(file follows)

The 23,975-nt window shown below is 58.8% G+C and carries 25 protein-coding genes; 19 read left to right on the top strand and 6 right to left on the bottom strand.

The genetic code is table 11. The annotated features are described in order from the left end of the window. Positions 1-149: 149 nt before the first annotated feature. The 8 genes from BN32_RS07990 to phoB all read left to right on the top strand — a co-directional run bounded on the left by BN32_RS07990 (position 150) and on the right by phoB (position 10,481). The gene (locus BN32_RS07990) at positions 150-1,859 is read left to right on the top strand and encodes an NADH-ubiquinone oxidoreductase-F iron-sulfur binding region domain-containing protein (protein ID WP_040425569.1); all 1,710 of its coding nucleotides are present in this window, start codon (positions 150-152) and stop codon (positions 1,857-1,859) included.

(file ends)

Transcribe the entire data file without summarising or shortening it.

The 23,975-nt window shown below is 58.8% G+C and carries 25 protein-coding genes; 19 read left to right on the top strand and 6 right to left on the bottom strand.

The genetic code is table 11. The annotated features are described in order from the left end of the window. Positions 1-149: 149 nt before the first annotated feature. The 8 genes from BN32_RS07990 to phoB all read left to right on the top strand — a co-directional run bounded on the left by BN32_RS07990 (position 150) and on the right by phoB (position 10,481). The gene (locus BN32_RS07990) at positions 150-1,859 is read left to right on the top strand and encodes an NADH-ubiquinone oxidoreductase-F iron-sulfur binding region domain-containing protein (protein ID WP_040425569.1); all 1,710 of its coding nucleotides are present in this window, start codon (positions 150-152) and stop codon (positions 1,857-1,859) included.